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BMC Med Educ. 2017 May 19;17(1):89. doi: 10.1186/s12909-017-0926-z.

A descriptive, cross-sectional study of medical student preferences for vodcast design, format and pedagogical approach.

Author information

1
A. T. Still University, School of Osteopathic Medicine in Arizona, 5850 E. Still Circle, Mesa, AZ, 85206, USA. rpettit@atsu.edu.
2
A. T. Still University, School of Osteopathic Medicine in Arizona, 5850 E. Still Circle, Mesa, AZ, 85206, USA.

Abstract

BACKGROUND:

Vodcasts (video podcasts) are becoming increasingly popular in medical education. At A.T. Still University School of Osteopathic Medicine in Arizona (ATSU SOMA), vodcasts are an essential component of our blended learning environment, where year 2-4 students train in a contextual setting at community health centers across the U.S. Vodcasts are used far less frequently in our year 1 residential learning environment at the main campus in Arizona, but we are considering moving to significantly more interactive educational experiences with on-demand videos followed by in-class activities. The aim of this study was to determine stakeholder (i.e. medical student) preferences for vodcast design, format, and pedagogical strategies. The overall goal was to increase opportunities for students to learn with this modality.

METHODS:

An interactive Qualtrics™ survey was administered to three cohorts of medical students. The survey generated quantitative and open-ended response data that addressed principles of vodcast instructional design and learning. Responses to survey items were analyzed for statistical significance using the independent samples t-test for interval data, the chi-square test for categorical data, and the Kruskal-Wallis test for ordinal data, using the post-hoc Bonferroni procedure to determine the appropriate α level. Responses to open-ended prompts were categorized using open- and axial-coding.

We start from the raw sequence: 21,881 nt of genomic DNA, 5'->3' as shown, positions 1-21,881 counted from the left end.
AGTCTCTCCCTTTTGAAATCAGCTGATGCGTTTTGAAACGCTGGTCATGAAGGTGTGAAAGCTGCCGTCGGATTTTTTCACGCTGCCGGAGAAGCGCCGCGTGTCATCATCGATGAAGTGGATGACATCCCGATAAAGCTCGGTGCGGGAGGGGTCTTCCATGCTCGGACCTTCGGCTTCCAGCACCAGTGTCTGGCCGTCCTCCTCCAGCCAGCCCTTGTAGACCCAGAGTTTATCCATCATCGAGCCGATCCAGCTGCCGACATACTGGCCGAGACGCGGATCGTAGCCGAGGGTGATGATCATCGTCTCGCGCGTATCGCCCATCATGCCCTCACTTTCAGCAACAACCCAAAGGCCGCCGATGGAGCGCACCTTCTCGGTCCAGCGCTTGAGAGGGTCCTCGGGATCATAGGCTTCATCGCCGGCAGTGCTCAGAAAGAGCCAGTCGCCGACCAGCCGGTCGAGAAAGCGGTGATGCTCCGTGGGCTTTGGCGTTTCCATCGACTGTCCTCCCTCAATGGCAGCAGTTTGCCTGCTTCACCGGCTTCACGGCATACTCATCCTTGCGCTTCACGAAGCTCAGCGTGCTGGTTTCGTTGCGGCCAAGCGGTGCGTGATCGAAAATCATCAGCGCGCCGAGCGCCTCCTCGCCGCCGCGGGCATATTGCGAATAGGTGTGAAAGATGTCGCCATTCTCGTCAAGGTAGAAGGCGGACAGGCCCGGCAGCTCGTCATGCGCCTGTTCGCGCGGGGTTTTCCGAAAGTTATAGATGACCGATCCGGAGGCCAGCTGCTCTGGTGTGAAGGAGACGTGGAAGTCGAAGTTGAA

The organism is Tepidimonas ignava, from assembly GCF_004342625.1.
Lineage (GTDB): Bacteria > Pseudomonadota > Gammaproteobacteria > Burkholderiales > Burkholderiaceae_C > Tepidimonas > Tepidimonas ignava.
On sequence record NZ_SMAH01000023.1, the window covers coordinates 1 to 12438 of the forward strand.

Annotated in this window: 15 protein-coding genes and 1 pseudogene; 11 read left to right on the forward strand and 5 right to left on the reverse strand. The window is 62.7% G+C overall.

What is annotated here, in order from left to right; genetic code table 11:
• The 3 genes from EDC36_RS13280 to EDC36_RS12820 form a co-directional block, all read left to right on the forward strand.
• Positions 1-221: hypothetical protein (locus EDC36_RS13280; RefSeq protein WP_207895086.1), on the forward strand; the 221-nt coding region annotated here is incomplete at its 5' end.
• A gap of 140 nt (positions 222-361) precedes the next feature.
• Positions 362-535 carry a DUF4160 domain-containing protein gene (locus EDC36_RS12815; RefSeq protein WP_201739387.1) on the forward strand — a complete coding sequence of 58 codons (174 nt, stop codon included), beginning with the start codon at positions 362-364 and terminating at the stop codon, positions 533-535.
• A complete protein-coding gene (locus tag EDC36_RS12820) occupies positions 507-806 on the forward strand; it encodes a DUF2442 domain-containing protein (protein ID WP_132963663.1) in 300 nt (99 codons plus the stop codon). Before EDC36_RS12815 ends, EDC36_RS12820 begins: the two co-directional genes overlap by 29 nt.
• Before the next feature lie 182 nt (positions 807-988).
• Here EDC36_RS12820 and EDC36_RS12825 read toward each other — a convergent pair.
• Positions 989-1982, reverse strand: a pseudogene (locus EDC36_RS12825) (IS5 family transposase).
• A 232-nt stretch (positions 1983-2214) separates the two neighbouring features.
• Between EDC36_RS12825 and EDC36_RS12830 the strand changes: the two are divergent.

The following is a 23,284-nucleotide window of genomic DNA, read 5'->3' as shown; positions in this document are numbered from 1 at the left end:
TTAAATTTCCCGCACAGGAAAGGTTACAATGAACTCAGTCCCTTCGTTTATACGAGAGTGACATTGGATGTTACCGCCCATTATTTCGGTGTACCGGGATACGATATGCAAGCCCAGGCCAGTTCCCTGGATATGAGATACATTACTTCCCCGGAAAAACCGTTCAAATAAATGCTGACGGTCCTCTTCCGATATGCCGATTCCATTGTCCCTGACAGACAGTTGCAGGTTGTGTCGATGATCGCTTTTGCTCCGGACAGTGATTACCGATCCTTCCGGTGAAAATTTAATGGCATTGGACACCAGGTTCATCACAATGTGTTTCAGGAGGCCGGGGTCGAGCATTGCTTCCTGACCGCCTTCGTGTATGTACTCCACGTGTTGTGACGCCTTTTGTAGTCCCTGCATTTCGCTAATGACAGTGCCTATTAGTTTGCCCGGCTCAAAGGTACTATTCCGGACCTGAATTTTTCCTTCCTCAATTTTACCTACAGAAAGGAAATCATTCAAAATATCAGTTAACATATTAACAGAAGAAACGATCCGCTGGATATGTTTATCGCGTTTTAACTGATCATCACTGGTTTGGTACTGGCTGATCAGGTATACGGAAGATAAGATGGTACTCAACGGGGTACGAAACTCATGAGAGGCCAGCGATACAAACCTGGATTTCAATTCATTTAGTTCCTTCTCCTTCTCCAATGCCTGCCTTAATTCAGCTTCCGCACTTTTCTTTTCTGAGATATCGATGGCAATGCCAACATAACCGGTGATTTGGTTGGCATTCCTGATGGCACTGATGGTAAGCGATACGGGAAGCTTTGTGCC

RESULTS:

The most highly valued vodcast attributes, considered essential by all three cohorts, were clear explanations, organization, conciseness, high-yield for medical board exams, and the ability to speed vodcasts up. The least helpful vodcast attributes for all three cohorts were music and objects moving on screen. The average preferred vodcast length for each cohort was 27-28 min. There were significant differences between the less experienced learners in the residential setting and the more mature learners in the blended learning environment regarding certain vodcast attribute preferences, format of included practice questions, explanations for preferred vodcast lengths, and reasons for not viewing vodcasts.

CONCLUSIONS:

Overall, learner preferences were in line with non-interactive, screen-capture type vodcasts, which have lower demands on institutional cost and faculty production time than Flash™-type interactive vodcasts. Students in the blended learning environment were much more focused on vodcast features that decreased their time commitment, including a preference for noninteractive vodcasts. Given the increase in distance learning in medical education, our results should be of value to other medical programs.

KEYWORDS:

Distance education; Transcript; Video podcast; Vodcast; Vodcast attributes; Vodcast length; Vodcast multiplication factor

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